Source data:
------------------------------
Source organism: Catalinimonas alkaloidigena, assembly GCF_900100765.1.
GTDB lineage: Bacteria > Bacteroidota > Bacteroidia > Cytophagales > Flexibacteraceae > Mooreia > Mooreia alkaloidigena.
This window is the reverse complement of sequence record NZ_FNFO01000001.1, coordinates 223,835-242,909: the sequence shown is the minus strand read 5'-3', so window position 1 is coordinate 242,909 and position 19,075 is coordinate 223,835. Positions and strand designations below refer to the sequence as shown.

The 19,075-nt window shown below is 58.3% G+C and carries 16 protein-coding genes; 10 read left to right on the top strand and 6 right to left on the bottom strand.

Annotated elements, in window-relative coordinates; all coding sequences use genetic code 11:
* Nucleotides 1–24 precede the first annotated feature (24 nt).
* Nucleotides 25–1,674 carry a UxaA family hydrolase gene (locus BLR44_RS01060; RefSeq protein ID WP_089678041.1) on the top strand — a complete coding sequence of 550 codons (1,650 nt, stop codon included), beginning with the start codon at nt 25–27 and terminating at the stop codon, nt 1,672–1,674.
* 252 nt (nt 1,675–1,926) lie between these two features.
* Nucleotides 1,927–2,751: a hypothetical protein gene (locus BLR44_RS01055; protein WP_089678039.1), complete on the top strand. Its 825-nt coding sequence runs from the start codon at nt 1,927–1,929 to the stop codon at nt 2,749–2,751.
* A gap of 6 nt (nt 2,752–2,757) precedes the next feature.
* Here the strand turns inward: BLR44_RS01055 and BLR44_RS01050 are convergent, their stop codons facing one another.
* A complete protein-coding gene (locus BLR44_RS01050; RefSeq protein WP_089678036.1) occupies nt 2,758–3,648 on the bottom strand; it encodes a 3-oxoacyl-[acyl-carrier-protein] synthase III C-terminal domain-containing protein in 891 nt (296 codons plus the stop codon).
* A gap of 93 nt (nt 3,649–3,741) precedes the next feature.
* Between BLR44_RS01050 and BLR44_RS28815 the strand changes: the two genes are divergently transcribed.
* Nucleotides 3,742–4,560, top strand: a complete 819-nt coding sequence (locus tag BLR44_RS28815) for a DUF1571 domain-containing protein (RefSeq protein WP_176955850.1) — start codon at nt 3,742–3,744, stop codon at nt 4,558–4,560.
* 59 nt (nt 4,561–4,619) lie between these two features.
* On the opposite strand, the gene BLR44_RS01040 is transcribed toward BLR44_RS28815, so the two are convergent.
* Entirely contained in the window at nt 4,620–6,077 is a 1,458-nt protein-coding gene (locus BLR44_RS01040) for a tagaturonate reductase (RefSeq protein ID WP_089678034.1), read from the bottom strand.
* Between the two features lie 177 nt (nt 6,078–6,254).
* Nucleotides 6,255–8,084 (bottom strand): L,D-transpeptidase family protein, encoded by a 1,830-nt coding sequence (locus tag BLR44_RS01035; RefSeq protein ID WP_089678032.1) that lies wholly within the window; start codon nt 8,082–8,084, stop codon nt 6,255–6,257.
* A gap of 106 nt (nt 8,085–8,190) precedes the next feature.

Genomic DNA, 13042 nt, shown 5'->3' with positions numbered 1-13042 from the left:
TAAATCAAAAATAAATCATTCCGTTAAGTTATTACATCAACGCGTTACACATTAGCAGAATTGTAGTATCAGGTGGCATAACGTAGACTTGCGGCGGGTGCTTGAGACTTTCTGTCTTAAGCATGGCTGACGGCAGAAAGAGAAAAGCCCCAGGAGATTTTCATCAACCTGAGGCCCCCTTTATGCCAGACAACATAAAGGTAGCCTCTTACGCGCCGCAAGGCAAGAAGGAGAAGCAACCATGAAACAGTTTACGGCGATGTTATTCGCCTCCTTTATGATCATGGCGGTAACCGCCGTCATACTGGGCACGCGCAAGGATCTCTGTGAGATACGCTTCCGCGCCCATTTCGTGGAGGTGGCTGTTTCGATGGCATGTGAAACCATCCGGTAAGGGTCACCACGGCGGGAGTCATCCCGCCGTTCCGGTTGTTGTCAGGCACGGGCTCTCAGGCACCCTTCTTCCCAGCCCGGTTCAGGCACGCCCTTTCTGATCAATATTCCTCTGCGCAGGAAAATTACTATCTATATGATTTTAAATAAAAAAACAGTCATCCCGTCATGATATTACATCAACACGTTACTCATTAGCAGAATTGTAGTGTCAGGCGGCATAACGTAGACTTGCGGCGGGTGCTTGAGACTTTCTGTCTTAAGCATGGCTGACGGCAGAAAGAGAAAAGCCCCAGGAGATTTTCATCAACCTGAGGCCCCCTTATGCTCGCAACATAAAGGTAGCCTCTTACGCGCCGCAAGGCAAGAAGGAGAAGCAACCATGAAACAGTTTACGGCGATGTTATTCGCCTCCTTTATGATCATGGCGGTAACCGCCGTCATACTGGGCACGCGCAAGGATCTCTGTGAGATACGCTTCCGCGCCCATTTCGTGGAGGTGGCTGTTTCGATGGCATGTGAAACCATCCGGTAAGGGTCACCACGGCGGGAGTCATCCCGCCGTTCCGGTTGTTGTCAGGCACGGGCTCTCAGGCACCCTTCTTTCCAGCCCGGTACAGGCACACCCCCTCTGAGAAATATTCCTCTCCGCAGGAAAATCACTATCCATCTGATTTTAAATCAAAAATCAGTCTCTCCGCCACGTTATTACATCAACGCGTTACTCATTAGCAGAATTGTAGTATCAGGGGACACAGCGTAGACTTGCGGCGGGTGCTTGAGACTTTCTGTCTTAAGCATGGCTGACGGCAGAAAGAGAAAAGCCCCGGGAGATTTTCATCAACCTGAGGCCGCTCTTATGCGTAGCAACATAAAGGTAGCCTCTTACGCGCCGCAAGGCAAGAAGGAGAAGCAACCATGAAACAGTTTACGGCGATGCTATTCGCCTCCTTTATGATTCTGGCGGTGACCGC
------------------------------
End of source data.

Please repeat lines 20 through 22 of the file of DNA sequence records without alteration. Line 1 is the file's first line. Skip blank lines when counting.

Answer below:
* Nucleotides 6,255–8,084 (bottom strand): L,D-transpeptidase family protein, encoded by a 1,830-nt coding sequence (locus tag BLR44_RS01035; RefSeq protein ID WP_089678032.1) that lies wholly within the window; start codon nt 8,082–8,084, stop codon nt 6,255–6,257.
* A gap of 106 nt (nt 8,085–8,190) precedes the next feature.

Genomic DNA, 13042 nt, shown 5'->3' with positions numbered 1-13042 from the left: